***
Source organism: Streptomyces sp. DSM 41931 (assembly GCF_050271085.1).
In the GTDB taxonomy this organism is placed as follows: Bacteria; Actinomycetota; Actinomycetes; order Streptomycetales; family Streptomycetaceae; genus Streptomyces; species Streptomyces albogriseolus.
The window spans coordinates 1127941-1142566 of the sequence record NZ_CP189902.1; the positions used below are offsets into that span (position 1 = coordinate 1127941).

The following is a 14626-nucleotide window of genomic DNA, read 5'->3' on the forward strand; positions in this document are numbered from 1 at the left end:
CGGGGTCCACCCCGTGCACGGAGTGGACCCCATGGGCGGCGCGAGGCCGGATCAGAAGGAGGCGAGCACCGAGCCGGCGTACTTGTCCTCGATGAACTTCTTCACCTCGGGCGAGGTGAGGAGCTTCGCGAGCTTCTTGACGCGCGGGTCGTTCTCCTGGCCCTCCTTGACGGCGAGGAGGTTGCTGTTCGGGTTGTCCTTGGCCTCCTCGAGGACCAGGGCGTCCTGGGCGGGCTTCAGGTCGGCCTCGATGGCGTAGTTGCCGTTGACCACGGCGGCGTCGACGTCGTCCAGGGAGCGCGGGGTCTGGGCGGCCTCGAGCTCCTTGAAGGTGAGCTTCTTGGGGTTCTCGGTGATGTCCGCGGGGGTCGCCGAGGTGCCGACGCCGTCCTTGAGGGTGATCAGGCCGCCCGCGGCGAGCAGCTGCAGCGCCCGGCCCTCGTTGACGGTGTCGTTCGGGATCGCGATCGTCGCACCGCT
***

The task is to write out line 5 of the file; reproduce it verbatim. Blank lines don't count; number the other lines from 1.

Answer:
CGGGGTCCACCCCGTGCACGGAGTGGACCCCATGGGCGGCGCGAGGCCGGATCAGAAGGAGGCGAGCACCGAGCCGGCGTACTTGTCCTCGATGAACTTCTTCACCTCGGGCGAGGTGAGGAGCTTCGCGAGCTTCTTGACGCGCGGGTCGTTCTCCTGGCCCTCCTTGACGGCGAGGAGGTTGCTGTTCGGGTTGTCCTTGGCCTCCTCGAGGACCAGGGCGTCCTGGGCGGGCTTCAGGTCGGCCTCGATGGCGTAGTTGCCGTTGACCACGGCGGCGTCGACGTCGTCCAGGGAGCGCGGGGTCTGGGCGGCCTCGAGCTCCTTGAAGGTGAGCTTCTTGGGGTTCTCGGTGATGTCCGCGGGGGTCGCCGAGGTGCCGACGCCGTCCTTGAGGGTGATCAGGCCGCCCGCGGCGAGCAGCTGCAGCGCCCGGCCCTCGTTGACGGTGTCGTTCGGGATCGCGATCGTCGCACCGCT